- The Washington Times - Wednesday, October 23, 2019

House Homeland Security Committee Chairman Bennie Thompson is requesting the Sergeant at Arms Bill Irving hold Republican members accountable for protesting the impeachment inquiry Wednesday morning.

In a letter to the House’s chief law enforcement officer, Mr. Thompson said Republicans committed a “blatant breach of security” by bringing their cellphones into the secure room, known as a SCIF, where the impeachment proceedings have been taking place.

“This unprecedented breach of security raises serious concerns for Committee Chairman, including me, responsible for maintaining SCIFS,” he wrote. “More broadly, I urge you to take House-wide action to remind all Members about the dangers of such reckless action and the potential national security risks of such behavior.”


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Mr. Thompson did not elaborate on what type of action he’d like to see.

More than a dozen Republican lawmakers forced their way into the room Wednesday, demanding to sit in on the closed-door deposition lawmakers had planned with Department of Defense official Laura Cooper.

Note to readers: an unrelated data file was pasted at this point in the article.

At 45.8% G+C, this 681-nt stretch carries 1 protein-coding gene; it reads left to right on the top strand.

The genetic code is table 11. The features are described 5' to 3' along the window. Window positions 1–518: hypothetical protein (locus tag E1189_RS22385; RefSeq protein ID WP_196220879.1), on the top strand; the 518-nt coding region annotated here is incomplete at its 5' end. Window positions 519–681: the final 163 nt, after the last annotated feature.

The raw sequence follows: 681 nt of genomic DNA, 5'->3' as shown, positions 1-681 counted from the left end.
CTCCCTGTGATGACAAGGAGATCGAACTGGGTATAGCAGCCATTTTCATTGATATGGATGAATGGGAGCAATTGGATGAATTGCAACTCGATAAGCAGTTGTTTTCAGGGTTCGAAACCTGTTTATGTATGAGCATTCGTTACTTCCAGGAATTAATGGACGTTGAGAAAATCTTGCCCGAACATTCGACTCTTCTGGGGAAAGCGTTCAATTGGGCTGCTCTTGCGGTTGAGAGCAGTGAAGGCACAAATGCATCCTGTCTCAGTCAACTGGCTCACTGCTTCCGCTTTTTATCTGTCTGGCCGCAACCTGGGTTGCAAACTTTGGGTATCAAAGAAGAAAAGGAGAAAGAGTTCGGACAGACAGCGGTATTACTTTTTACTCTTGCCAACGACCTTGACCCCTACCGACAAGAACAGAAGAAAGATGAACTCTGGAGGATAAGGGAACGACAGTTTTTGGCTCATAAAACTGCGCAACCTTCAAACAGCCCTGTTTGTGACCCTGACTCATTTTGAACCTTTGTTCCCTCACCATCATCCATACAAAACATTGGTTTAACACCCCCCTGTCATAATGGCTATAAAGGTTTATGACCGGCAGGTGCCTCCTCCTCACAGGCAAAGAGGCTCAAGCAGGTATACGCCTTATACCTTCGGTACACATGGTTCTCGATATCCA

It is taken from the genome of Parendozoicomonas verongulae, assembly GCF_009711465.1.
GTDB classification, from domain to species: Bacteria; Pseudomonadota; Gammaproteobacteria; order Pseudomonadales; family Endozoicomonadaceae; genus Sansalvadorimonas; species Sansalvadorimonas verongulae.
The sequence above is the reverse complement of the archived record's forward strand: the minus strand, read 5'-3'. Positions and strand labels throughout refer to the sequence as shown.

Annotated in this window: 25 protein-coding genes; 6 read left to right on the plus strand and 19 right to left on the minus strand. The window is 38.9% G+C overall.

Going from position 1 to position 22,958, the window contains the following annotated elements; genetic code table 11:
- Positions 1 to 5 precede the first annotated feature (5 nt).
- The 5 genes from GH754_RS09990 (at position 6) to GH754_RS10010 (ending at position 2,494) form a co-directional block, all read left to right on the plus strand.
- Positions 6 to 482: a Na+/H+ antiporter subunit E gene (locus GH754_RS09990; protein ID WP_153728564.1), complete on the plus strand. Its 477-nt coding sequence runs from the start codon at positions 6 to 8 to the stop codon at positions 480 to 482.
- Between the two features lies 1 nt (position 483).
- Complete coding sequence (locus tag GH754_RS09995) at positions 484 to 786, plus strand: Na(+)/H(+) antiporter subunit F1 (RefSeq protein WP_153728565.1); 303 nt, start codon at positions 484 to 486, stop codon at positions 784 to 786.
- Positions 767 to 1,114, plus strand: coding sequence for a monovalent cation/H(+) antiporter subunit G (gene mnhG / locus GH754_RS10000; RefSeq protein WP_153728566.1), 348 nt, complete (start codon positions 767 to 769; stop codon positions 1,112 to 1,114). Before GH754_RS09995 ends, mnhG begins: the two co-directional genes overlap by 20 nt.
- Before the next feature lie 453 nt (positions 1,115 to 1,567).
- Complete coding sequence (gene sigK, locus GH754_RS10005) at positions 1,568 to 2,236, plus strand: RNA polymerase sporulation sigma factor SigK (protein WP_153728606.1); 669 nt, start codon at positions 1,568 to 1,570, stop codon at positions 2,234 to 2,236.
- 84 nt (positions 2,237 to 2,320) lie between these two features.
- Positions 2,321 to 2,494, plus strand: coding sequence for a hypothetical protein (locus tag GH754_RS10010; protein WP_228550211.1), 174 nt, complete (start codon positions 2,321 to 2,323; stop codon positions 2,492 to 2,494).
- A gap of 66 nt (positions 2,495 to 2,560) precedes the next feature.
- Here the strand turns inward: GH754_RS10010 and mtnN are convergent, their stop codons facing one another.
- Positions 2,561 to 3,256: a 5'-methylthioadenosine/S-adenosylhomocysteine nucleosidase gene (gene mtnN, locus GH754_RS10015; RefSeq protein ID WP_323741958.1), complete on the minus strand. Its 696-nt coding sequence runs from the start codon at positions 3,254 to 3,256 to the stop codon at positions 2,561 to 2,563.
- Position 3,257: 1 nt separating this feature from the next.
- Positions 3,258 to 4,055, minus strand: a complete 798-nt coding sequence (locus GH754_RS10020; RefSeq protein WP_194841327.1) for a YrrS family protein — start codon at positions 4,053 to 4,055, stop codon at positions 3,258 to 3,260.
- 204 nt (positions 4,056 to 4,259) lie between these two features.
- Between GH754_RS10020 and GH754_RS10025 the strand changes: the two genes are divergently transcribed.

House Minority Leader Kevin McCarthy defended the move, saying members had a right to be a part of the process if they’re going to be asked to vote on impeachment.

He also appeared to brush aside concerns about the cellphones in the SCIF, saying sometimes members forget and that ultimately the information in these depositions is not classified.

“These are individuals who have never been in Intel Committee before or anywhere else,” the California Republican said. “So it’s nothing serious from that matter.”

For weeks, Republicans have been demanding more transparency from the impeachment inquiry and slammed it as a secretive, sham process orchestrated entirely by the Democrats.

While Republicans that serve on the House Intelligence, Oversight and Foreign Affairs committees — more than 45 members — can participate in the hearings, the minority party argued that impeachment merits participation from all the members.

Democrats emerging from the secure room said there are no firm plans on what consequences these Republican members might face.

Some Democrats such as Rhode Island Rep. David Cicilline suggested that the Republican theatrics were a way pacifying President Trump, though Republicans have strongly rejected those assertions.

“This is a stunt that responded very specifically to the president’s complaint that they weren’t fighting hard enough for him and in in direct response from Ambassador Taylor,” he said.

“Republicans are playing to an audience of one. I’m sure the president is very proud of them,” he added.

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